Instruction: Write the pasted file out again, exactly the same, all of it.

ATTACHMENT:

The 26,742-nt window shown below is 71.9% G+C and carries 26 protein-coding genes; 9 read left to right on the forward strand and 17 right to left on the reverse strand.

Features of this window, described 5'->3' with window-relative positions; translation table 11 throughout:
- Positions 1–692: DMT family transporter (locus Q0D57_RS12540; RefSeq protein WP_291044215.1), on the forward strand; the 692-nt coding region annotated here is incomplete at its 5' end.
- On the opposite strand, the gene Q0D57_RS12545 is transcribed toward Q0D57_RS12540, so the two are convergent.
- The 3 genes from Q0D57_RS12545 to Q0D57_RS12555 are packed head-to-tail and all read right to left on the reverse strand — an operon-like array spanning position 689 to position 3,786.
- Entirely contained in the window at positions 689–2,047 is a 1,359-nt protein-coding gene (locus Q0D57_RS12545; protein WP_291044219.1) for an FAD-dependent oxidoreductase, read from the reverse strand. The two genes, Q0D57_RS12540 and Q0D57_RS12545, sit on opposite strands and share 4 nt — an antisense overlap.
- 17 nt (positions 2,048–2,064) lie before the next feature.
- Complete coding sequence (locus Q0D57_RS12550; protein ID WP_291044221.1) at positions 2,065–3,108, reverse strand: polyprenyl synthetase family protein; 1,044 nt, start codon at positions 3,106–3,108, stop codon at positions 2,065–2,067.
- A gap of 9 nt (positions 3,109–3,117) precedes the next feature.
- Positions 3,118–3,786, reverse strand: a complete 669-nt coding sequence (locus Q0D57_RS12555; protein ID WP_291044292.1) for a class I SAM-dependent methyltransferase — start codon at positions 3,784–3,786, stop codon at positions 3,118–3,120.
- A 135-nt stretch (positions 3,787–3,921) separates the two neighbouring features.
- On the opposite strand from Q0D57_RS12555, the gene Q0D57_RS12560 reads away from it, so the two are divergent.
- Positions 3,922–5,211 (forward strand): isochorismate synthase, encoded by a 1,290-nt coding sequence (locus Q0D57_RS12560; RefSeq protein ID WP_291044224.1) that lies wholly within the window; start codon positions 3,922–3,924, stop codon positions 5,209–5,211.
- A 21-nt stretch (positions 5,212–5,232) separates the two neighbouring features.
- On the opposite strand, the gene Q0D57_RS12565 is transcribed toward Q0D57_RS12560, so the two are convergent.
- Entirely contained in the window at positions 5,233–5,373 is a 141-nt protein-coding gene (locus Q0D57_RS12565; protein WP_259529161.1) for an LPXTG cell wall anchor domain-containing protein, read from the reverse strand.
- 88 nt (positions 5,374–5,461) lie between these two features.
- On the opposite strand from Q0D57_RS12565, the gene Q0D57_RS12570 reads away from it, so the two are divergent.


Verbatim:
The 26,742-nt window shown below is 71.9% G+C and carries 26 protein-coding genes; 9 read left to right on the forward strand and 17 right to left on the reverse strand.

Features of this window, described 5'->3' with window-relative positions; translation table 11 throughout:
- Positions 1–692: DMT family transporter (locus Q0D57_RS12540; RefSeq protein WP_291044215.1), on the forward strand; the 692-nt coding region annotated here is incomplete at its 5' end.
- On the opposite strand, the gene Q0D57_RS12545 is transcribed toward Q0D57_RS12540, so the two are convergent.
- The 3 genes from Q0D57_RS12545 to Q0D57_RS12555 are packed head-to-tail and all read right to left on the reverse strand — an operon-like array spanning position 689 to position 3,786.
- Entirely contained in the window at positions 689–2,047 is a 1,359-nt protein-coding gene (locus Q0D57_RS12545; protein WP_291044219.1) for an FAD-dependent oxidoreductase, read from the reverse strand. The two genes, Q0D57_RS12540 and Q0D57_RS12545, sit on opposite strands and share 4 nt — an antisense overlap.
- 17 nt (positions 2,048–2,064) lie before the next feature.
- Complete coding sequence (locus Q0D57_RS12550; protein ID WP_291044221.1) at positions 2,065–3,108, reverse strand: polyprenyl synthetase family protein; 1,044 nt, start codon at positions 3,106–3,108, stop codon at positions 2,065–2,067.
- A gap of 9 nt (positions 3,109–3,117) precedes the next feature.
- Positions 3,118–3,786, reverse strand: a complete 669-nt coding sequence (locus Q0D57_RS12555; protein ID WP_291044292.1) for a class I SAM-dependent methyltransferase — start codon at positions 3,784–3,786, stop codon at positions 3,118–3,120.
- A 135-nt stretch (positions 3,787–3,921) separates the two neighbouring features.
- On the opposite strand from Q0D57_RS12555, the gene Q0D57_RS12560 reads away from it, so the two are divergent.
- Positions 3,922–5,211 (forward strand): isochorismate synthase, encoded by a 1,290-nt coding sequence (locus Q0D57_RS12560; RefSeq protein ID WP_291044224.1) that lies wholly within the window; start codon positions 3,922–3,924, stop codon positions 5,209–5,211.
- A 21-nt stretch (positions 5,212–5,232) separates the two neighbouring features.
- On the opposite strand, the gene Q0D57_RS12565 is transcribed toward Q0D57_RS12560, so the two are convergent.
- Entirely contained in the window at positions 5,233–5,373 is a 141-nt protein-coding gene (locus Q0D57_RS12565; protein WP_259529161.1) for an LPXTG cell wall anchor domain-containing protein, read from the reverse strand.
- 88 nt (positions 5,374–5,461) lie between these two features.
- On the opposite strand from Q0D57_RS12565, the gene Q0D57_RS12570 reads away from it, so the two are divergent.